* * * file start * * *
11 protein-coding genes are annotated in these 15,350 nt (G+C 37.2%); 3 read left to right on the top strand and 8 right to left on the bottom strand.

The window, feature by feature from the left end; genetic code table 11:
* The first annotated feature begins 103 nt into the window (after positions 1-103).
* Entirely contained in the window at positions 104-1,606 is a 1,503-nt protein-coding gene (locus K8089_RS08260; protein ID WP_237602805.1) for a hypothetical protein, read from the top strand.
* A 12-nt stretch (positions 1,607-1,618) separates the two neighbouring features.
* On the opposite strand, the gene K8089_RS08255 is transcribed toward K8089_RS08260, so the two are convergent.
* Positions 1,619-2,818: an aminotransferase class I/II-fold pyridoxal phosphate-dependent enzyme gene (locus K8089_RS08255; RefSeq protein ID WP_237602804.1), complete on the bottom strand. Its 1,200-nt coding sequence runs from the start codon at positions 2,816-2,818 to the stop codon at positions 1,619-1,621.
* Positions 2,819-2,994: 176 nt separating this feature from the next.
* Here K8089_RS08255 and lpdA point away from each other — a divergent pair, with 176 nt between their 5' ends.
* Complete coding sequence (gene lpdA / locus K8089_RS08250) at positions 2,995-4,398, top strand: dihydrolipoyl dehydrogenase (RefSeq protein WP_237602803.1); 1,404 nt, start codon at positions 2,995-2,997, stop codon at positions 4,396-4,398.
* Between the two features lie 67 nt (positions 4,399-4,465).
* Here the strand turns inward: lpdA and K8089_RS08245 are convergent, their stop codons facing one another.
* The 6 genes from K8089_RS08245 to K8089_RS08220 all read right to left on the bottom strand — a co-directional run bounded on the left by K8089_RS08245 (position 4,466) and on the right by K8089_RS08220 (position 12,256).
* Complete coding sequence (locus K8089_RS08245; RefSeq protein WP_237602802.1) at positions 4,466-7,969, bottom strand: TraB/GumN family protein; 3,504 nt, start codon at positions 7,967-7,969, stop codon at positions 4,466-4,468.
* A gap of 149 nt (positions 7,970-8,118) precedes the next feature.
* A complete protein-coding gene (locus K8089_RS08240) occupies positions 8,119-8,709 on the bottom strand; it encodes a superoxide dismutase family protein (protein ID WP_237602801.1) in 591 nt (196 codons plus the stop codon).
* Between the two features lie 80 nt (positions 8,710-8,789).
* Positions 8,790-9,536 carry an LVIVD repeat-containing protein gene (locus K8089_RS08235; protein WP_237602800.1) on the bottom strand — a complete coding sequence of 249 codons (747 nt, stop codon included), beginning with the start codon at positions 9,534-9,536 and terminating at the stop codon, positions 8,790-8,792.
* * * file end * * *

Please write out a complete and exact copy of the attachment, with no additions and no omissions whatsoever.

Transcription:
11 protein-coding genes are annotated in these 15,350 nt (G+C 37.2%); 3 read left to right on the top strand and 8 right to left on the bottom strand.

The window, feature by feature from the left end; genetic code table 11:
* The first annotated feature begins 103 nt into the window (after positions 1-103).
* Entirely contained in the window at positions 104-1,606 is a 1,503-nt protein-coding gene (locus K8089_RS08260; protein ID WP_237602805.1) for a hypothetical protein, read from the top strand.
* A 12-nt stretch (positions 1,607-1,618) separates the two neighbouring features.
* On the opposite strand, the gene K8089_RS08255 is transcribed toward K8089_RS08260, so the two are convergent.
* Positions 1,619-2,818: an aminotransferase class I/II-fold pyridoxal phosphate-dependent enzyme gene (locus K8089_RS08255; RefSeq protein ID WP_237602804.1), complete on the bottom strand. Its 1,200-nt coding sequence runs from the start codon at positions 2,816-2,818 to the stop codon at positions 1,619-1,621.
* Positions 2,819-2,994: 176 nt separating this feature from the next.
* Here K8089_RS08255 and lpdA point away from each other — a divergent pair, with 176 nt between their 5' ends.
* Complete coding sequence (gene lpdA / locus K8089_RS08250) at positions 2,995-4,398, top strand: dihydrolipoyl dehydrogenase (RefSeq protein WP_237602803.1); 1,404 nt, start codon at positions 2,995-2,997, stop codon at positions 4,396-4,398.
* Between the two features lie 67 nt (positions 4,399-4,465).
* Here the strand turns inward: lpdA and K8089_RS08245 are convergent, their stop codons facing one another.
* The 6 genes from K8089_RS08245 to K8089_RS08220 all read right to left on the bottom strand — a co-directional run bounded on the left by K8089_RS08245 (position 4,466) and on the right by K8089_RS08220 (position 12,256).
* Complete coding sequence (locus K8089_RS08245; RefSeq protein WP_237602802.1) at positions 4,466-7,969, bottom strand: TraB/GumN family protein; 3,504 nt, start codon at positions 7,967-7,969, stop codon at positions 4,466-4,468.
* A gap of 149 nt (positions 7,970-8,118) precedes the next feature.
* A complete protein-coding gene (locus K8089_RS08240) occupies positions 8,119-8,709 on the bottom strand; it encodes a superoxide dismutase family protein (protein ID WP_237602801.1) in 591 nt (196 codons plus the stop codon).
* Between the two features lie 80 nt (positions 8,710-8,789).
* Positions 8,790-9,536 carry an LVIVD repeat-containing protein gene (locus K8089_RS08235; protein WP_237602800.1) on the bottom strand — a complete coding sequence of 249 codons (747 nt, stop codon included), beginning with the start codon at positions 9,534-9,536 and terminating at the stop codon, positions 8,790-8,792.